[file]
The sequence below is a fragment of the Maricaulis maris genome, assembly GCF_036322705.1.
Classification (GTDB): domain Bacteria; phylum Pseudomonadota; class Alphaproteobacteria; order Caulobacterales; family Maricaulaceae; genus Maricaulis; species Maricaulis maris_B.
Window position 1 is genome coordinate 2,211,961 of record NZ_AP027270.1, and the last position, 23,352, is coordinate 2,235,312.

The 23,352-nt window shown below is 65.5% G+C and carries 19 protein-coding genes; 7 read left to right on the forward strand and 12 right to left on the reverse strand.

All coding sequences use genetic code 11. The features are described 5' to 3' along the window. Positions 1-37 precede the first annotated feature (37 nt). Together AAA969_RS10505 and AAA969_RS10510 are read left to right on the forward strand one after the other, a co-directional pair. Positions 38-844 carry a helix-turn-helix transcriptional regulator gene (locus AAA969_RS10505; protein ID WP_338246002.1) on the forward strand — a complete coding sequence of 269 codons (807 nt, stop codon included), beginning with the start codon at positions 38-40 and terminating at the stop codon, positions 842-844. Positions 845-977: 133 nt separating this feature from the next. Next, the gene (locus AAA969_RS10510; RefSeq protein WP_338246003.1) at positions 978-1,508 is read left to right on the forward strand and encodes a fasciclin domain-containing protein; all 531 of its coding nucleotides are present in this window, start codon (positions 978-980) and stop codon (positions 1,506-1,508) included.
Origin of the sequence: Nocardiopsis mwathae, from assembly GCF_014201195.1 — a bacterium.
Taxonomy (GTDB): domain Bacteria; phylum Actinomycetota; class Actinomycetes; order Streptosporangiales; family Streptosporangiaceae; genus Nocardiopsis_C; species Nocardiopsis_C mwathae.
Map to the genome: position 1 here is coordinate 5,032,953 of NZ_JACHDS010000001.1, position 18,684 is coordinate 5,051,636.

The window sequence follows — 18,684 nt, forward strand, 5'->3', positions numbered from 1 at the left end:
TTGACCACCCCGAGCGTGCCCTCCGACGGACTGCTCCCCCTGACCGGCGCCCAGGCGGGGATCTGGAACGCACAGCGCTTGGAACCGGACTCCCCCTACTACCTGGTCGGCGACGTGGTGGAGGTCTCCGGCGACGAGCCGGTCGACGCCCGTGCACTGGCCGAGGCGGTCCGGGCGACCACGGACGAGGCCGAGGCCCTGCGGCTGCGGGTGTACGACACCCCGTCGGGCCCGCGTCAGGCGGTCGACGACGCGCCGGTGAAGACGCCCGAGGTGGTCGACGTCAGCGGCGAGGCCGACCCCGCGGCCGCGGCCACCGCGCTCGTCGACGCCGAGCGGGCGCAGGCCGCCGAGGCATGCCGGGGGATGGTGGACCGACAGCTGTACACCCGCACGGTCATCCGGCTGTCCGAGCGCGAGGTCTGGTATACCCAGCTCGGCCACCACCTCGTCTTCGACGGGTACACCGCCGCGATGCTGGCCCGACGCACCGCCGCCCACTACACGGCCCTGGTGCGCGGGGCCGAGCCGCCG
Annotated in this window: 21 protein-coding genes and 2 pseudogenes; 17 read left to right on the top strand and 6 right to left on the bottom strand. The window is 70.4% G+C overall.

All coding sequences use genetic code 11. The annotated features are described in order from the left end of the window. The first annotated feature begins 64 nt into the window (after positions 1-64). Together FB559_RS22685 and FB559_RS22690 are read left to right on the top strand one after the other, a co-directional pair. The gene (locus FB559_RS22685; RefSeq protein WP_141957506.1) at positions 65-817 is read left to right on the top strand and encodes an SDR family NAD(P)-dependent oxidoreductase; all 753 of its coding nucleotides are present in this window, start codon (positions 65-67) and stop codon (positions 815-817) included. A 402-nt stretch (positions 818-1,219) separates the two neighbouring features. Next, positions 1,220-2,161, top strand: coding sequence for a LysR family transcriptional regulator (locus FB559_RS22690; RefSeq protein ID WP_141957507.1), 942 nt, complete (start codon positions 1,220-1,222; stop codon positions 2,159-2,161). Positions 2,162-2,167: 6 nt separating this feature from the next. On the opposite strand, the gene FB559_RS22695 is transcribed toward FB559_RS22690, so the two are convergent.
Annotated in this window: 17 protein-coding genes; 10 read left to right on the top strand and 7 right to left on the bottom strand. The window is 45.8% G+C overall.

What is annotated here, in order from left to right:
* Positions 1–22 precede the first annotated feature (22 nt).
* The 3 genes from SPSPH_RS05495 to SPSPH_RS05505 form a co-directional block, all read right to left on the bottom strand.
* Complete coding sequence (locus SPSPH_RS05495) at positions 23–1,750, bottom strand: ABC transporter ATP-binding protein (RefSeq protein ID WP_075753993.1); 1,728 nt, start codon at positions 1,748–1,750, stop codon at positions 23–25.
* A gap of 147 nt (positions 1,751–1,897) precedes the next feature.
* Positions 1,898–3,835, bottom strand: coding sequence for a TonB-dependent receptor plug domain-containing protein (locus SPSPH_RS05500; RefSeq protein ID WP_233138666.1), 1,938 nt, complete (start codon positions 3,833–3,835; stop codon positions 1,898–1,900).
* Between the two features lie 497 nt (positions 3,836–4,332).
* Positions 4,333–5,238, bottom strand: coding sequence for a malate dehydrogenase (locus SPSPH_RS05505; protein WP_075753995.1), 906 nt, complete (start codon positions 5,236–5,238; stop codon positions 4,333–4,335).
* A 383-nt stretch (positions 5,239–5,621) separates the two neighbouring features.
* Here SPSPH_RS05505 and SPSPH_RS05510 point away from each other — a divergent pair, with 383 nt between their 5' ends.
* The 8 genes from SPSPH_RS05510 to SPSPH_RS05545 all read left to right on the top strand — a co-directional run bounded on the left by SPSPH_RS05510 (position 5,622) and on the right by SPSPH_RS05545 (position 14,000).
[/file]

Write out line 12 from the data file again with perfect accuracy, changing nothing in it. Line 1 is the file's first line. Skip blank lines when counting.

All coding sequences use genetic code 11. The annotated features are described in order from the left end of the window. The first annotated feature begins 64 nt into the window (after positions 1-64). Together FB559_RS22685 and FB559_RS22690 are read left to right on the top strand one after the other, a co-directional pair. The gene (locus FB559_RS22685; RefSeq protein WP_141957506.1) at positions 65-817 is read left to right on the top strand and encodes an SDR family NAD(P)-dependent oxidoreductase; all 753 of its coding nucleotides are present in this window, start codon (positions 65-67) and stop codon (positions 815-817) included. A 402-nt stretch (positions 818-1,219) separates the two neighbouring features. Next, positions 1,220-2,161, top strand: coding sequence for a LysR family transcriptional regulator (locus FB559_RS22690; RefSeq protein ID WP_141957507.1), 942 nt, complete (start codon positions 1,220-1,222; stop codon positions 2,159-2,161). Positions 2,162-2,167: 6 nt separating this feature from the next. On the opposite strand, the gene FB559_RS22695 is transcribed toward FB559_RS22690, so the two are convergent.